A radical review of Scotland’s health helpline NHS 24 has recommended using the new volume predictive technology to ensure the best possible match of supply to demand as one of a raft of measures to improve the troubled service.
The report – which is highly critical of NHS 24’s board – also says that more efficient management in the technological and telephonic aspects of the operational handling of calls is also needed in NHS 24’s three contact centres.
Key issues identified when the review was set up in February this year included: difficulties in recruitment and retention of nurses; the way calls were taken and subsequently handled – particularly the number of ‘call-backs’ used; problems facing patients transferring from NHS 24 to other parts of the NHS in Scotland and particular problems for people in remote and rural areas.
The review also highlighted that NHS 24, in enthusiastically promoting its existence, had probably failed to explain to the public that during out-of-hours times the service was intended primarily for callers who felt they had an urgent need for help or advice.
The review team, chaired by Owen Clarke, concluded that the cumulative effect of most of the issues identified had, at times, rather overwhelmed NHS 24.
The report advises: “Once NHSScotland has got through whatever this winter brings, there should be a quite radical review and overhaul of the ways in which NHS 24 contributes to unscheduled care particularly out-of-hours.”
“There are two main reasons for that; firstly, the actual role has changed fairly dramatically since the original design blueprint of 2001-2002; secondly, some of the operational processes and procedures in place since those early days have simply not stood up to some pressures that have certainly been significant but which were generally not unpredictable,”
The review goes on to deliver a damning assessment of NHS 24’s handling of these issues at the highest level. “The Board’s failure to acknowledge some of those weak spots (to continue, for example, to believe that rising numbers of calls-back were simply an inexorable, and integral, consequence of increased call volumes) meant that there was no critical review of the process of performance delivery; no obvious consideration that if a process needs a specific level of human resource and that level, continuously, cannot be reached it is then necessary to review the process.”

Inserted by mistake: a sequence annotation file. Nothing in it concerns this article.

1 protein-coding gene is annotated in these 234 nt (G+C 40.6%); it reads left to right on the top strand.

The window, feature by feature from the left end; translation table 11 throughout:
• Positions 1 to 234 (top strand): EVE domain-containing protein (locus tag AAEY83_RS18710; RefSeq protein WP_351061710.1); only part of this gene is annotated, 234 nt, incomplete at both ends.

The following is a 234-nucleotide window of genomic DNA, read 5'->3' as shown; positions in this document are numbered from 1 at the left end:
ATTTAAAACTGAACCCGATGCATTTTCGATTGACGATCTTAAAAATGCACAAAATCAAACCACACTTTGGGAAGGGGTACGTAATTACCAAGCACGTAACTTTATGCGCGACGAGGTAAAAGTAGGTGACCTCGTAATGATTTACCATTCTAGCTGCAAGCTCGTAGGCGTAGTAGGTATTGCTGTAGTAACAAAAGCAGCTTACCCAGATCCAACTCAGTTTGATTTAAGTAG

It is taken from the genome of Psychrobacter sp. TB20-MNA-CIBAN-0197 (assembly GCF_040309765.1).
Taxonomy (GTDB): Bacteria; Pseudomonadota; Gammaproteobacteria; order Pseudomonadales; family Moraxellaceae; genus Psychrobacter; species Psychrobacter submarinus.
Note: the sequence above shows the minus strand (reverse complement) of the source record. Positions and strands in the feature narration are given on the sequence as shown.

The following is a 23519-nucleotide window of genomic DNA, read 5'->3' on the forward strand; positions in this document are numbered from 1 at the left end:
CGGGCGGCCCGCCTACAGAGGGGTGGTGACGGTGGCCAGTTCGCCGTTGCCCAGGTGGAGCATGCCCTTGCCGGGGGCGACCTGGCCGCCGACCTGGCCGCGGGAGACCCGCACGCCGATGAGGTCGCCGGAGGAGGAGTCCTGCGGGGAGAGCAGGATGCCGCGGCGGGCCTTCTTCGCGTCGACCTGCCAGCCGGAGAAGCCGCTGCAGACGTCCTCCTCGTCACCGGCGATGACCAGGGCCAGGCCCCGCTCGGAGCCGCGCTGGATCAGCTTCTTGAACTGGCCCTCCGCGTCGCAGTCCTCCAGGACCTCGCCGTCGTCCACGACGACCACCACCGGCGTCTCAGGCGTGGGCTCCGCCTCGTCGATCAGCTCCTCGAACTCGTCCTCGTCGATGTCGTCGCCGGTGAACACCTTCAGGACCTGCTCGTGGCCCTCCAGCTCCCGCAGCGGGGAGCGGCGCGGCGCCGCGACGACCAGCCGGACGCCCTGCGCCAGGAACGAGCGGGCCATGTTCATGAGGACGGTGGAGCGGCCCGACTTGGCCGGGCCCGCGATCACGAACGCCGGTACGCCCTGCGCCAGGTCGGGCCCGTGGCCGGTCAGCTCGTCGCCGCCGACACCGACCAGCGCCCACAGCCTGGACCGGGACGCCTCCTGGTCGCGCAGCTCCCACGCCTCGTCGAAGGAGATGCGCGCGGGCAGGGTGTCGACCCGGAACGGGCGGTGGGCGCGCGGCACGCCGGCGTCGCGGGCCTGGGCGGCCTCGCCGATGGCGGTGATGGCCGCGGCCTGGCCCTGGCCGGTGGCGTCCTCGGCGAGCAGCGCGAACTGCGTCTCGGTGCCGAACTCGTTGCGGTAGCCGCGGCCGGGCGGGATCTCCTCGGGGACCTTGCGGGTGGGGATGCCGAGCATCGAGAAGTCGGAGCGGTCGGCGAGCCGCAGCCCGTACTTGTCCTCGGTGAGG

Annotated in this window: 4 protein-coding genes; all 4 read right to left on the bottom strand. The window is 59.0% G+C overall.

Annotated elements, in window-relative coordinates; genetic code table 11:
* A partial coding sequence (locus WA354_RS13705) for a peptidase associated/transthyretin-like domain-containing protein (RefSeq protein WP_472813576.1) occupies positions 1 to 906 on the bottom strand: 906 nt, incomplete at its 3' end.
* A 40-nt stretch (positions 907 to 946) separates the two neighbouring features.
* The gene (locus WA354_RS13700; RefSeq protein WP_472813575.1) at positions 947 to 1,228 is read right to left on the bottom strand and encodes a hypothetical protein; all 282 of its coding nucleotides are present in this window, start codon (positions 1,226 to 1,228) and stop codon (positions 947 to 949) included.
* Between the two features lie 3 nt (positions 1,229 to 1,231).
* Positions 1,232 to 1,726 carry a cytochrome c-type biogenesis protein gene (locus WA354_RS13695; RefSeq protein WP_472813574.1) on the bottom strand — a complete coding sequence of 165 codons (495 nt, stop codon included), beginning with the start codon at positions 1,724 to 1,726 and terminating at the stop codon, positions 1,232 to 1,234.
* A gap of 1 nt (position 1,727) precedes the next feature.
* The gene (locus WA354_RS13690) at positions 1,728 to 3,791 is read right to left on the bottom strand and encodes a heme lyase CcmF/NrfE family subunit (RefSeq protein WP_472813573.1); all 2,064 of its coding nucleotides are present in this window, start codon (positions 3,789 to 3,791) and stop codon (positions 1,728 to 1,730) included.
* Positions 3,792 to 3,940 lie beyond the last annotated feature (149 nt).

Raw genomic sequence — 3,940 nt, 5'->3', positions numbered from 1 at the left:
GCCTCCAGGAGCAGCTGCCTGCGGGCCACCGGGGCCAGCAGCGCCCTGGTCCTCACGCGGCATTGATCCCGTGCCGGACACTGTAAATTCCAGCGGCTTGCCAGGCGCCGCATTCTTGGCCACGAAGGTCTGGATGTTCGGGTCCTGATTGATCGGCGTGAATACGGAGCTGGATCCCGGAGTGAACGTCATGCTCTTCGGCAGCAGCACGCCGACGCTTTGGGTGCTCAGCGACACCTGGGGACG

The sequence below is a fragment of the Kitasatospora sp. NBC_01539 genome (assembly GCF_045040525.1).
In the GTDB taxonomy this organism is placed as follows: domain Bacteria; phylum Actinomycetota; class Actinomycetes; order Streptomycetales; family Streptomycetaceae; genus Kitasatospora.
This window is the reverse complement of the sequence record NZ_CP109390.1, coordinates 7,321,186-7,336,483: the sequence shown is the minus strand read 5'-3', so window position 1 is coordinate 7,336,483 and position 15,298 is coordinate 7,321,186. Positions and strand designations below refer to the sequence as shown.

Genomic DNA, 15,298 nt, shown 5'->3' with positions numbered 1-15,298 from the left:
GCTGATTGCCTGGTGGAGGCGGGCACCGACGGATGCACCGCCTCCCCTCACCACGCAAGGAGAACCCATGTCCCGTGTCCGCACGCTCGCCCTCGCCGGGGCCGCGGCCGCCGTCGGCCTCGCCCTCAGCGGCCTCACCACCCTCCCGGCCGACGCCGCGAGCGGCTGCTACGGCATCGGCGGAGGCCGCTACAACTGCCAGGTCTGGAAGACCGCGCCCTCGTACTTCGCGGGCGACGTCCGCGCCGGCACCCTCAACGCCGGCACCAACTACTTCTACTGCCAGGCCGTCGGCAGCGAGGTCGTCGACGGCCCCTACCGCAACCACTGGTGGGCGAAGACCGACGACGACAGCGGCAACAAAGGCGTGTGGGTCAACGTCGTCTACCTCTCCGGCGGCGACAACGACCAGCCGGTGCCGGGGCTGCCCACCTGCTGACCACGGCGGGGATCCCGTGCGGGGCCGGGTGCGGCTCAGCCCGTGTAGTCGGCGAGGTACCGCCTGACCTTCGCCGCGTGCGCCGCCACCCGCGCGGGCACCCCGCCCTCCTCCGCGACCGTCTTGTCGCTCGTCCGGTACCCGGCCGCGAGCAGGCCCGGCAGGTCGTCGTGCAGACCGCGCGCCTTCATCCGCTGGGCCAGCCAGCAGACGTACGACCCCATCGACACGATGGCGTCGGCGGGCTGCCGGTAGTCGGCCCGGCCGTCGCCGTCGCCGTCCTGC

Call-back, the review says, is by far the most problematic issue and that in turn causes difficulties in a number of different ways.
“It was not designed to be used other than as an exceptional, temporary, planned method of dealing with low-priority calls. In fact it was soon – as early as 2002 – accepted as an integral part of the day-to-day service.”
The review lists the problems this created – first and foremost for anxious callers; for Health Boards arranging local out-of-hours clinical services; for nurses called away from dealing with live incoming calls to make return calls; for the contact centres themselves that were designed quintessentially to receive and not to make calls.
“The only practical way to manage down call-back to the minimum is to change, always in consultation and always following rigorous assessment of risk, the ways in which the job is done,” says the review.
In addition to the technological changes suggested, the review also recommends:
• limited and monitored empowerment of experienced call-handlers;
• encouraging highly experienced qualified nurses and experienced call-handlers to break away from an almost pre-determined length of call time and to take the time appropriate for each call;
• encouraging experienced nurses to use the extensive clinical software as they themselves require on a call by call basis and not comprehensively as a matter of course;
• giving response priority to callers from remote and rural parts of Scotland.
Dr David Love, joint chairman of the BMA’s Scottish GP Committee, said: "The BMA welcomes this report and is pleased that many of the concerns expressed by GPs have been recognised by the review group. Overall this is a fair reflection of the problems and challenges facing NHS24 and offers a positive way forward for the service.”